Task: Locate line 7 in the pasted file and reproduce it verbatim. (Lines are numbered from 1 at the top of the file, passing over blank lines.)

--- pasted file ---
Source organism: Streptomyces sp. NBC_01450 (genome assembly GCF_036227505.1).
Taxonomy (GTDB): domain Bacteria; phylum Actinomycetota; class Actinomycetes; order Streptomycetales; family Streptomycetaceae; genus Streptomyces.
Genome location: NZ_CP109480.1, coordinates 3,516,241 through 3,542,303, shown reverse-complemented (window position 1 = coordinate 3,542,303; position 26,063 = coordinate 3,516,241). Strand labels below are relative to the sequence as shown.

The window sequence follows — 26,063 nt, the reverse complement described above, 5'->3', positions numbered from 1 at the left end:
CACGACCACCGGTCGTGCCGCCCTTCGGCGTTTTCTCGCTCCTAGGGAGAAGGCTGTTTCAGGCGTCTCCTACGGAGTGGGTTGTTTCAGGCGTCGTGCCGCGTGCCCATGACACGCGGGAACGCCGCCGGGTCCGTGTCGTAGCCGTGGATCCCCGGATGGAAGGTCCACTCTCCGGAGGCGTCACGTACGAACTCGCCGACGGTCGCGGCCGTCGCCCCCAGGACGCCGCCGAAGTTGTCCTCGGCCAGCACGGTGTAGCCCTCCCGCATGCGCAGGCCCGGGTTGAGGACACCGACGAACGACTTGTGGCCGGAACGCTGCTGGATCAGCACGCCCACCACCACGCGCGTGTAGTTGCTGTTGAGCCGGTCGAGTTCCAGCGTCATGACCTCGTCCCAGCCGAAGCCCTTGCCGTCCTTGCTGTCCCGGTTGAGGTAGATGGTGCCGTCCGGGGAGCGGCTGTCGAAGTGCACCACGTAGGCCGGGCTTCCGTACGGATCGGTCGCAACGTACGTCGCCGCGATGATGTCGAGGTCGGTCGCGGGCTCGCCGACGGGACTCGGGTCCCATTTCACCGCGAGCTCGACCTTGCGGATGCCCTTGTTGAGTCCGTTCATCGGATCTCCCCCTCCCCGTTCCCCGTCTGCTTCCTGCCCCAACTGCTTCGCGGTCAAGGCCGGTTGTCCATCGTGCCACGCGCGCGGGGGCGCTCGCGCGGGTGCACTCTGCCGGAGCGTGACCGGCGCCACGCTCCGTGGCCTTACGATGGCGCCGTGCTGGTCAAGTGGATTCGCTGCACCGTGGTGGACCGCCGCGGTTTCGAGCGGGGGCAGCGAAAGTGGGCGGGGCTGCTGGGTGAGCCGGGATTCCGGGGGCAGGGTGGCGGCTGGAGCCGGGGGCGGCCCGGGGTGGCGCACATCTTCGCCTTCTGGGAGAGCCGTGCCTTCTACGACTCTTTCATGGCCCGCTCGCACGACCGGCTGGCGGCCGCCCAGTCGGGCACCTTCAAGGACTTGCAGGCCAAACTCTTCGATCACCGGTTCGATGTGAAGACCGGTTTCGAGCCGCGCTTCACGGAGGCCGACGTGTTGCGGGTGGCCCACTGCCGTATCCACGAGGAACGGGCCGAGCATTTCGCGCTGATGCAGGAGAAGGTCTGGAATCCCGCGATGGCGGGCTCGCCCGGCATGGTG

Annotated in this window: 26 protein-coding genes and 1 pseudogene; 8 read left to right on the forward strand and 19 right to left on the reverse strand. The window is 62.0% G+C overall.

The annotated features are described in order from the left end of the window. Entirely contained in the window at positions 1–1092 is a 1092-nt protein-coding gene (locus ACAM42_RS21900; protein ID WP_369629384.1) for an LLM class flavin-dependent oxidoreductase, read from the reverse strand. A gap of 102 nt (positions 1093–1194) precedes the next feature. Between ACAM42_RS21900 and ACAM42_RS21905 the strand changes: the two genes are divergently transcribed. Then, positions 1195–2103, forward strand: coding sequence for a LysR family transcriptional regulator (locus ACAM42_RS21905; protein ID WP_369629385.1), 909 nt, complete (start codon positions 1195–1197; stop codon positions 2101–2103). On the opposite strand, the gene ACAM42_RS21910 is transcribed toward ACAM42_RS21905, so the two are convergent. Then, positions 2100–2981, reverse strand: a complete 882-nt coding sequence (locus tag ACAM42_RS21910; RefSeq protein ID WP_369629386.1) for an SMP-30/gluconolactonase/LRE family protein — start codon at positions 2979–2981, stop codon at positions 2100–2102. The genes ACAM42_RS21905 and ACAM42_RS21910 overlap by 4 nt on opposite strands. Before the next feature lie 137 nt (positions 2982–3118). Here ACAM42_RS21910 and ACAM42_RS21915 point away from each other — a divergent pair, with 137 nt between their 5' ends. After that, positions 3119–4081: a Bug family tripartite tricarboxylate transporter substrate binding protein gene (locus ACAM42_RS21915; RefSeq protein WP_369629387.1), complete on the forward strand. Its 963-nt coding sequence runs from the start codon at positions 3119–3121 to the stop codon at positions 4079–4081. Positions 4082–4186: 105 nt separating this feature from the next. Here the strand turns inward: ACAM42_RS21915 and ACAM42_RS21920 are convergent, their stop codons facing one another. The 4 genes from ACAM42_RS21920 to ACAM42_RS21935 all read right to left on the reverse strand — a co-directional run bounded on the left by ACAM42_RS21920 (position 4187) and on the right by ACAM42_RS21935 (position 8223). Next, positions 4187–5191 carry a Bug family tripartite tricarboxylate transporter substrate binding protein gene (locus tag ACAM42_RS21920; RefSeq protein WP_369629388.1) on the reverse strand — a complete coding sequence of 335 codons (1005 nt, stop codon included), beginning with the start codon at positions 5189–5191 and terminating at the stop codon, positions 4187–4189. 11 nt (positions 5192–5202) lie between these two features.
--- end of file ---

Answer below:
The annotated features are described in order from the left end of the window. Entirely contained in the window at positions 1–1092 is a 1092-nt protein-coding gene (locus ACAM42_RS21900; protein ID WP_369629384.1) for an LLM class flavin-dependent oxidoreductase, read from the reverse strand. A gap of 102 nt (positions 1093–1194) precedes the next feature. Between ACAM42_RS21900 and ACAM42_RS21905 the strand changes: the two genes are divergently transcribed. Then, positions 1195–2103, forward strand: coding sequence for a LysR family transcriptional regulator (locus ACAM42_RS21905; protein ID WP_369629385.1), 909 nt, complete (start codon positions 1195–1197; stop codon positions 2101–2103). On the opposite strand, the gene ACAM42_RS21910 is transcribed toward ACAM42_RS21905, so the two are convergent. Then, positions 2100–2981, reverse strand: a complete 882-nt coding sequence (locus tag ACAM42_RS21910; RefSeq protein ID WP_369629386.1) for an SMP-30/gluconolactonase/LRE family protein — start codon at positions 2979–2981, stop codon at positions 2100–2102. The genes ACAM42_RS21905 and ACAM42_RS21910 overlap by 4 nt on opposite strands. Before the next feature lie 137 nt (positions 2982–3118). Here ACAM42_RS21910 and ACAM42_RS21915 point away from each other — a divergent pair, with 137 nt between their 5' ends. After that, positions 3119–4081: a Bug family tripartite tricarboxylate transporter substrate binding protein gene (locus ACAM42_RS21915; RefSeq protein WP_369629387.1), complete on the forward strand. Its 963-nt coding sequence runs from the start codon at positions 3119–3121 to the stop codon at positions 4079–4081. Positions 4082–4186: 105 nt separating this feature from the next. Here the strand turns inward: ACAM42_RS21915 and ACAM42_RS21920 are convergent, their stop codons facing one another. The 4 genes from ACAM42_RS21920 to ACAM42_RS21935 all read right to left on the reverse strand — a co-directional run bounded on the left by ACAM42_RS21920 (position 4187) and on the right by ACAM42_RS21935 (position 8223). Next, positions 4187–5191 carry a Bug family tripartite tricarboxylate transporter substrate binding protein gene (locus tag ACAM42_RS21920; RefSeq protein WP_369629388.1) on the reverse strand — a complete coding sequence of 335 codons (1005 nt, stop codon included), beginning with the start codon at positions 5189–5191 and terminating at the stop codon, positions 4187–4189. 11 nt (positions 5192–5202) lie between these two features.